EU report into PA hate education 'unsatisfactory,' UK MP, NGO tell 'Post'

A report jointly undertaken by the EU and UK into hate education is both overdue and riddled with errors, NGO IMPACT-se has found.

A Palestinian girl looks out of a classroom window as she attends a lesson on the first day of a new school year, at a United Nations-run school in Khan Young in the southern Gaza Strip (photo credit: REUTERS/IBRAHEEM ABU MUSTAFA)
A Palestinian girl looks out of a classroom window as she attends a lesson on the first day of a new school year, at a United Nations-run school in Khan Young in the southern Gaza Strip
An investigation commissioned by the UK and the EU into Palestinian education has been slammed as a “comedy of errors” and criticized by a British lawmaker as “unsatisfactory.” A presentation on the interim report appears to have revealed a myriad of mistakes and issues with the way the investigation is being conducted.
In April 2019, a study was commissioned to investigate claims that Palestinian Authority textbooks were inciting hatred and violence in contravention to UNESCO standards on peace and tolerance in education. The commission followed a report at the time by the Jerusalem-based NGO Institute for Monitoring Peace and Cultural Tolerance in School Education (IMPACT-se), which reviewed a selection of Palestinian educational materials and found that they were even more radical than those previously published.
The EU and UK agreed to jointly fund the report at a cost of nearly €225,000 ($264,000). The Georg Eckert Institute for International Textbook Research (GEI), based in Germany, was selected to carry out the investigation, with results initially expected to be released in September 2019. This May, with no report in sight, the UK announced an interim report would be released in June, with the full report coming later in the year.
That interim report has still not emerged, but IMPACT-se has uncovered a presentation on the report by the institute on Prezi, a presentation-resource website. According to IMPACT-se, the document has revealed numerous issues with the report, including methodological irregularities, translation errors and Israeli textbooks in Arabic being investigated in place of PA textbooks.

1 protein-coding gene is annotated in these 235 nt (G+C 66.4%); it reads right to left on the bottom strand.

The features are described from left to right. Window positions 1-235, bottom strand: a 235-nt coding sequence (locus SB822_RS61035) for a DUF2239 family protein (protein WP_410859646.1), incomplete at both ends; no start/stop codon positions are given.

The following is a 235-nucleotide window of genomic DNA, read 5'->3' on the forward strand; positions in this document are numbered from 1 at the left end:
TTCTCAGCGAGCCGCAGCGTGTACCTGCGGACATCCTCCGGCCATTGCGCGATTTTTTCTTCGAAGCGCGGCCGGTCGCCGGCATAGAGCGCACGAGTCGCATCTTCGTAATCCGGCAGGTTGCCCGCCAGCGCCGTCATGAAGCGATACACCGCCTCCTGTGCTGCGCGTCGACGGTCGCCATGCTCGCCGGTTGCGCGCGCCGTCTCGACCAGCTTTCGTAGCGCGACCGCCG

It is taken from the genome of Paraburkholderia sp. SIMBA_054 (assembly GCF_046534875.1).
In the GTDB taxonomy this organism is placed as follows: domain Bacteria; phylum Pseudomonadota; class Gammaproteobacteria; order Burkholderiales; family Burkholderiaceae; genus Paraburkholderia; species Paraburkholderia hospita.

The presentation details the methodology being followed by the GEI. The interim report primarily gives a quantitative overview on common terms found within educational material that refer to the Israeli-Palestinian conflict, the institute said. It has looked at 50-70 secondary-school textbooks across a range of subjects.
It has found, for example, that the word Zionism and its derivations appear 612 times within the selected material, whereas Judaism and Jew/Jewish occur 97 times. Codifying the texts by identifying each instance of the words used is the first step in the process, the presentation slides explain, adding that context will subsequently be reviewed.
However, IMPACT-se has raised concerns over the choice of methodology.
“The proposed methodology, as best one can determine, is a mix of a Stanford University group’s standards for textbooks and a qualitative approach derived from Grounded Theory. It is unclear as to how this methodology is in line with the EU directive,” the NGO has said in a statement, adding: “This combination of standards over-complicates the methodology. Significantly, GEI’s methodology does not include the UNESCO standard of unbiased information.”
Furthermore, none of the Palestinian textbooks used in the review have been referenced, no book list is cited, and the curriculum has been cherry-picked rather than reviewed in full.
IMPACT-se queried the choice of terms surveyed. Martyrdom and Nakba (from Nakba Day, or Catastrophe Day, a term Palestinians use to describe 1948 War of Independence), two words commonly associated with hate education in Palestinian schools, have not been included in the word bank, nor were Al-haram Al-Sharif and Bait Al-Maqdas, two common names for al-Aqsa Mosque in Jerusalem, which is a common focal point for nationalist incitement, it said.